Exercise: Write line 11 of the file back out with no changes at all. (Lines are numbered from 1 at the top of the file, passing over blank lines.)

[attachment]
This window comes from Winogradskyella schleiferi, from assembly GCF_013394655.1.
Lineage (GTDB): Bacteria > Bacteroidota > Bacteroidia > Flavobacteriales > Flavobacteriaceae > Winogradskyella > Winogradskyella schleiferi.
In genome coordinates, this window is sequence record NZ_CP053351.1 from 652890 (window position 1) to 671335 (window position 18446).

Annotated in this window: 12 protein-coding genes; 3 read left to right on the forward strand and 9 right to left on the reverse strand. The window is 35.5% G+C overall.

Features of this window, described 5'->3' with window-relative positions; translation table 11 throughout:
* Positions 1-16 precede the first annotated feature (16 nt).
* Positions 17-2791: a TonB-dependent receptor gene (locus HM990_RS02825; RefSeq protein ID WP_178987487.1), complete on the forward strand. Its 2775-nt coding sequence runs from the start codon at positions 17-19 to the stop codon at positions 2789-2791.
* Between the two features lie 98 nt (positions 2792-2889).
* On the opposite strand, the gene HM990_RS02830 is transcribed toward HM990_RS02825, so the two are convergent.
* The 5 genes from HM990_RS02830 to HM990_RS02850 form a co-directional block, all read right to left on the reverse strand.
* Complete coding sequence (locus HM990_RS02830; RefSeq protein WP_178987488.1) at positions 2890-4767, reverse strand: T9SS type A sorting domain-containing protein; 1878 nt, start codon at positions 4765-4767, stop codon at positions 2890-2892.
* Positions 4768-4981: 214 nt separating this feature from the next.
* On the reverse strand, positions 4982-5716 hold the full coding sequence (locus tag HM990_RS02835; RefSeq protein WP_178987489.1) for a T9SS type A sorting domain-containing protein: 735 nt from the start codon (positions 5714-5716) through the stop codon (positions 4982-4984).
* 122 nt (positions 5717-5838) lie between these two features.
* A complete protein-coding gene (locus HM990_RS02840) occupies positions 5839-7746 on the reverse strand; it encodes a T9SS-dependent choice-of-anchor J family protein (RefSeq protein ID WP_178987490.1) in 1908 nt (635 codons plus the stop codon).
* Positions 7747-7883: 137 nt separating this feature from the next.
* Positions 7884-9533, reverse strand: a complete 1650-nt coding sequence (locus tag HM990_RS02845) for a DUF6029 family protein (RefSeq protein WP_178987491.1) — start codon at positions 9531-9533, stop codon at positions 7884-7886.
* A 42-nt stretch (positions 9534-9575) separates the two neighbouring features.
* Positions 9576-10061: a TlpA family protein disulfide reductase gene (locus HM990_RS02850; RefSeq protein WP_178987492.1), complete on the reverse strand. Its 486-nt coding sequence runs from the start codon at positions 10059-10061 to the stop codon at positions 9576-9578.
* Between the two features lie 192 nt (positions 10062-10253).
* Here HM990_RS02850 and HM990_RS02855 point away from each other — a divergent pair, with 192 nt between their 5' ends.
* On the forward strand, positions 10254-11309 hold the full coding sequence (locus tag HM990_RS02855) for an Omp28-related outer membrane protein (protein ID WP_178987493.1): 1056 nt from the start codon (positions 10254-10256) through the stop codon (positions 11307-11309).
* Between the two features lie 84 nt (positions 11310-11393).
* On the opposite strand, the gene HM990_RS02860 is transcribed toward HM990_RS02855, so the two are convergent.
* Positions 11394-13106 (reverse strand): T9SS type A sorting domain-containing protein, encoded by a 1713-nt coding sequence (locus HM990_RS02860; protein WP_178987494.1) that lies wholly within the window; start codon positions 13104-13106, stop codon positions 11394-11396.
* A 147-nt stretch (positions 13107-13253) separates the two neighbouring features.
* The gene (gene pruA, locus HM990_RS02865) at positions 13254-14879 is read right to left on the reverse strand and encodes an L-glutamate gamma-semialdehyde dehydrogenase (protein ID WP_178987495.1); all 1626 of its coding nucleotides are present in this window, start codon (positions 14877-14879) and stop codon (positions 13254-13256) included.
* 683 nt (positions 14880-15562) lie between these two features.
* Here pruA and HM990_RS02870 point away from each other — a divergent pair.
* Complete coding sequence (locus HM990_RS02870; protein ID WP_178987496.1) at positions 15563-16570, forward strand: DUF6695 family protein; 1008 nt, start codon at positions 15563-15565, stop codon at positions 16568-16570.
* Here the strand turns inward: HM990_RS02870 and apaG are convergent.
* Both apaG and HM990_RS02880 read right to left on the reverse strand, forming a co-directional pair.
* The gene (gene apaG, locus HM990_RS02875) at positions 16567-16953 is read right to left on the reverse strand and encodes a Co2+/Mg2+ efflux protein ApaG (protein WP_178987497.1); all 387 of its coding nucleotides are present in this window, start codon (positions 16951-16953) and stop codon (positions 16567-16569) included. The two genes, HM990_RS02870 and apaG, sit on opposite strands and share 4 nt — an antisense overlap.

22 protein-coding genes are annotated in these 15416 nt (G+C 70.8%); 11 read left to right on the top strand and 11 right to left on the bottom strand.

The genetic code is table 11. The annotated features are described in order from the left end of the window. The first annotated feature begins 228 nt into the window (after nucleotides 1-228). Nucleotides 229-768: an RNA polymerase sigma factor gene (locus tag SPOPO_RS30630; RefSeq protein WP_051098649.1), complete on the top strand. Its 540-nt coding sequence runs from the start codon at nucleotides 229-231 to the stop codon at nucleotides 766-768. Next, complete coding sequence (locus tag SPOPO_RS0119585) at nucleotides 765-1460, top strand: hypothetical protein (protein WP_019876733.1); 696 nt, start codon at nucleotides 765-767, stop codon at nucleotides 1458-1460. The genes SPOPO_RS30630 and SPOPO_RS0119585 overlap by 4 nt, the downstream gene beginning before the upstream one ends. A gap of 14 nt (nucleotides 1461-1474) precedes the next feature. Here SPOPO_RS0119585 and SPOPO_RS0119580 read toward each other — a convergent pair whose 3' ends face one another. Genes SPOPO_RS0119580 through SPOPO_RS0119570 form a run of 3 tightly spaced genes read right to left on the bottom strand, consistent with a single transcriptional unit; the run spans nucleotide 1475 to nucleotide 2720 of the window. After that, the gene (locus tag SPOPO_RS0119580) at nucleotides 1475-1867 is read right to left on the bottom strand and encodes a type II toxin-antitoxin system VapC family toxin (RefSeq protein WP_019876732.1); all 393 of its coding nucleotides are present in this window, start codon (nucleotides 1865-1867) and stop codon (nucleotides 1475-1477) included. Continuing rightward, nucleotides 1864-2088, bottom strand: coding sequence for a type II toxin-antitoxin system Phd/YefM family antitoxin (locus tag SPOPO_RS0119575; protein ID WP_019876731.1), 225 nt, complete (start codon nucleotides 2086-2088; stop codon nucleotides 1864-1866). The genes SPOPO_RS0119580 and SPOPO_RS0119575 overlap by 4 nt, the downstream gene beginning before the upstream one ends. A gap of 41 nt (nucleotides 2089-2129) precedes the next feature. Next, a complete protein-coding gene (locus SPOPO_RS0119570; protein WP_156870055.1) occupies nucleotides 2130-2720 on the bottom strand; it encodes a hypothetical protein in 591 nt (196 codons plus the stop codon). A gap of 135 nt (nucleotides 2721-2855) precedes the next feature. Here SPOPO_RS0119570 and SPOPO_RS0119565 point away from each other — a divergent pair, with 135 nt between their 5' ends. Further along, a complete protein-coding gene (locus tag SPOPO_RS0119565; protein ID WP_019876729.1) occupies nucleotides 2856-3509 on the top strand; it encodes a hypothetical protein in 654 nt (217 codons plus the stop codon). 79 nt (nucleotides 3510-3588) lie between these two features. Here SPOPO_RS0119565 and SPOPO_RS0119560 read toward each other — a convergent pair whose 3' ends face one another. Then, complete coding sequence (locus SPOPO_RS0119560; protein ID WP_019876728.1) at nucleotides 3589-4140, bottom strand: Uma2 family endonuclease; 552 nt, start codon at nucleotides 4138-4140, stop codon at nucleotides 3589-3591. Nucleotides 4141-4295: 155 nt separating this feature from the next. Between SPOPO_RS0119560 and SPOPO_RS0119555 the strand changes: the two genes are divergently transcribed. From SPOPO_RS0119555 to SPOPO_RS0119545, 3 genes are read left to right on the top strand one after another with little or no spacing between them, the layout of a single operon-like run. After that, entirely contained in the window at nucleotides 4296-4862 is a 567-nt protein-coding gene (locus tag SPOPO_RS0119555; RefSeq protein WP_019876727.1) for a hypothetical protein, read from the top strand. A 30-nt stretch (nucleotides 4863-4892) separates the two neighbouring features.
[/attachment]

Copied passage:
* Complete coding sequence (locus HM990_RS02830; RefSeq protein WP_178987488.1) at positions 2890-4767, reverse strand: T9SS type A sorting domain-containing protein; 1878 nt, start codon at positions 4765-4767, stop codon at positions 2890-2892.